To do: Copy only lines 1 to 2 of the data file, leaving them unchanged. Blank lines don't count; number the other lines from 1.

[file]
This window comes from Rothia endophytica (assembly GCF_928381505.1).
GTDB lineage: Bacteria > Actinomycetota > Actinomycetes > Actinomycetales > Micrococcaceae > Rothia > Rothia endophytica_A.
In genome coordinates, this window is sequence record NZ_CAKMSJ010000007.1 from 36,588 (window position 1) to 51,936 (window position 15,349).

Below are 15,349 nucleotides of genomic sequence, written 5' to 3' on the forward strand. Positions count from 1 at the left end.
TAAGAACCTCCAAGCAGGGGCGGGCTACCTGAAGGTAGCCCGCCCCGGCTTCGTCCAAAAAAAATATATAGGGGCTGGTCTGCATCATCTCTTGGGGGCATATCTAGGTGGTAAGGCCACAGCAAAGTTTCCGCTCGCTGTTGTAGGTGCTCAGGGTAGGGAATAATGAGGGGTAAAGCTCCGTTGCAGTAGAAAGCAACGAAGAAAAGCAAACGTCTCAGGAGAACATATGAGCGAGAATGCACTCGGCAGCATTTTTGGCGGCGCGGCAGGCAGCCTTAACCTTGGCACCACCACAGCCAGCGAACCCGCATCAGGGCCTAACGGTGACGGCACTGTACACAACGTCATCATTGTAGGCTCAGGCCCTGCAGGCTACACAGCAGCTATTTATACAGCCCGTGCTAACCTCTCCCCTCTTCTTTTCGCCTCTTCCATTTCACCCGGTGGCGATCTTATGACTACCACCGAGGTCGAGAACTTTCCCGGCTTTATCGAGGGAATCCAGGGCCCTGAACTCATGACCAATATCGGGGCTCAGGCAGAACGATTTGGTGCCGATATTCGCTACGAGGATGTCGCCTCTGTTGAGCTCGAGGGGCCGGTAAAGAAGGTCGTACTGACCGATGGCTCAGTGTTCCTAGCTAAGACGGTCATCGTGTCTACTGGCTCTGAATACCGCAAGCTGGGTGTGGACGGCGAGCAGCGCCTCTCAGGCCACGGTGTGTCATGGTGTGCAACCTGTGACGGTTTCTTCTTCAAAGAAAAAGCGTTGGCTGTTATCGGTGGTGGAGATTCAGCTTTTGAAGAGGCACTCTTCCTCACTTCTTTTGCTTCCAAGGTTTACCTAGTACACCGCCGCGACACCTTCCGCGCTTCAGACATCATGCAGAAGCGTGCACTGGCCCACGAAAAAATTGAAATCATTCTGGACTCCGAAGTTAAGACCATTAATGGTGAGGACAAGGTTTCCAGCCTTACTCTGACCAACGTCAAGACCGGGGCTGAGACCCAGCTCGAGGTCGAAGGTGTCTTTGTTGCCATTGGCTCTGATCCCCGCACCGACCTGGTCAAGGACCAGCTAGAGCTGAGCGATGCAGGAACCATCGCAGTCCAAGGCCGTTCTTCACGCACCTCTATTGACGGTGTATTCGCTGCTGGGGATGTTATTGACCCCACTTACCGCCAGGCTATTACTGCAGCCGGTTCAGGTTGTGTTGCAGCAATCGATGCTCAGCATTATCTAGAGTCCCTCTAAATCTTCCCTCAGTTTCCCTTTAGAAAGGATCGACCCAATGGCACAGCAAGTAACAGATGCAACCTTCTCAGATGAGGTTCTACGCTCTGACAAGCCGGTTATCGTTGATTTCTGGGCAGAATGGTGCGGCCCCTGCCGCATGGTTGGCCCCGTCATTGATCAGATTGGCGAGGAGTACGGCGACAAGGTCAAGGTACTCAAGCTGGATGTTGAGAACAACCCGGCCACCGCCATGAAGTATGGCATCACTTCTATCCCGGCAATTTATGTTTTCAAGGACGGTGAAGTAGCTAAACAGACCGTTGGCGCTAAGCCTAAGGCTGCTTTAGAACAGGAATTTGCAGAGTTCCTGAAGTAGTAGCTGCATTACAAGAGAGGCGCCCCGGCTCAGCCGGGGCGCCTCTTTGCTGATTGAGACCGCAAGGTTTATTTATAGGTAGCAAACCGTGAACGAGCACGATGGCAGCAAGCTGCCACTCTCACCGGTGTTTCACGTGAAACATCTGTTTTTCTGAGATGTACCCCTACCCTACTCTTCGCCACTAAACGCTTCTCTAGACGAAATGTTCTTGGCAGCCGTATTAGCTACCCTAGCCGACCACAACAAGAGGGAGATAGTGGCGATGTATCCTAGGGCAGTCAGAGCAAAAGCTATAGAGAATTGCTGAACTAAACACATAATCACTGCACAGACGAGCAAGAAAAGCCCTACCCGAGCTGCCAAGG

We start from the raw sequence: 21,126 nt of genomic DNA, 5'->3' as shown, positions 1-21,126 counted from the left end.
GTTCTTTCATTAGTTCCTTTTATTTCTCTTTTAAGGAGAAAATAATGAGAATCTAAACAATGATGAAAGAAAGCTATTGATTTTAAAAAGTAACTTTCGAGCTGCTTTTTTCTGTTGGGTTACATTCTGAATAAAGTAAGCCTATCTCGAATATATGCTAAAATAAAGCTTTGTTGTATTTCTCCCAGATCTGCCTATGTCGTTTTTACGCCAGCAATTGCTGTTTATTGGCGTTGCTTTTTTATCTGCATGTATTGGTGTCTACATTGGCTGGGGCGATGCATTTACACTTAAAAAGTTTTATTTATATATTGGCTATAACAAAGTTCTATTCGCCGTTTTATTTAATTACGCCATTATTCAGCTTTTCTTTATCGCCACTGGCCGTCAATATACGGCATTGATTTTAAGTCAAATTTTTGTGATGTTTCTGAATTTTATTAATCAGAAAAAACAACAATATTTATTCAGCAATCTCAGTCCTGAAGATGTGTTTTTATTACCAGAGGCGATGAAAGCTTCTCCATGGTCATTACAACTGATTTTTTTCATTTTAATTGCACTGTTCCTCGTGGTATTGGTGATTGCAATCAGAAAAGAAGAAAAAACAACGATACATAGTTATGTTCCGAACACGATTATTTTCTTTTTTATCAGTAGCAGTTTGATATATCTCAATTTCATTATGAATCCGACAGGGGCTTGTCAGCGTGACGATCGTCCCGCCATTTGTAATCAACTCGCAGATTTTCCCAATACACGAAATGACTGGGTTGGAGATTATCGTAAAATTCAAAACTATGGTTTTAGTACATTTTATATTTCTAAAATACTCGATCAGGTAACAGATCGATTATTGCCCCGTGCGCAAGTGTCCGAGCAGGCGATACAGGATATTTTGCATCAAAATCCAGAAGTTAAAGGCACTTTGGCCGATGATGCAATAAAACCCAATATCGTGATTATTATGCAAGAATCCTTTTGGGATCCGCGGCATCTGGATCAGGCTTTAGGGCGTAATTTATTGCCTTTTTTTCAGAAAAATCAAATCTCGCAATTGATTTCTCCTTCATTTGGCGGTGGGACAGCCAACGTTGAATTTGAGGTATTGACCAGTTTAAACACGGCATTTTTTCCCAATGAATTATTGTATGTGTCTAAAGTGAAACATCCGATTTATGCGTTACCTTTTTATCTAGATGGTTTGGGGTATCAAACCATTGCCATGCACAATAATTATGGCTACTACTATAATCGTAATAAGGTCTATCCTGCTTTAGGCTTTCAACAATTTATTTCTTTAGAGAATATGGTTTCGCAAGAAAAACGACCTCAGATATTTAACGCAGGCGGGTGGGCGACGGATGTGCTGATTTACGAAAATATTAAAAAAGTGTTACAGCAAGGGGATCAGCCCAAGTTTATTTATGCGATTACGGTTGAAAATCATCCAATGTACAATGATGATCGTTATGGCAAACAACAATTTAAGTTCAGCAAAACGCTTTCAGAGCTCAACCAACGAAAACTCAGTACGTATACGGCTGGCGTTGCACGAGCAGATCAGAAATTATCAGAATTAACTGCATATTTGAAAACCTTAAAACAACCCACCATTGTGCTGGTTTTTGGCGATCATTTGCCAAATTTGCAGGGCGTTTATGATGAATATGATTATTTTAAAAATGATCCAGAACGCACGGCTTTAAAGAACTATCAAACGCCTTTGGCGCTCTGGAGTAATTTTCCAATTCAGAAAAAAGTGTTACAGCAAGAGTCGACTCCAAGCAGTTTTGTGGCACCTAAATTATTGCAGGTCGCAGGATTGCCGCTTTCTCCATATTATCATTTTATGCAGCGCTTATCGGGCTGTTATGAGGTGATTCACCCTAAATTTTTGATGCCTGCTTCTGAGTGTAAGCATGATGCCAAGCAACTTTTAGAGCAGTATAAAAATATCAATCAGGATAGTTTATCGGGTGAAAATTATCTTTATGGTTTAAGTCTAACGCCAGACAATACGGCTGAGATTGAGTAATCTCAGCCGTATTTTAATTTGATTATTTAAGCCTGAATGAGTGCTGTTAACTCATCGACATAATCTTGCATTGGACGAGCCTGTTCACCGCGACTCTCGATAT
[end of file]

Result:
This window comes from Rothia endophytica (assembly GCF_928381505.1).
GTDB lineage: Bacteria > Actinomycetota > Actinomycetes > Actinomycetales > Micrococcaceae > Rothia > Rothia endophytica_A.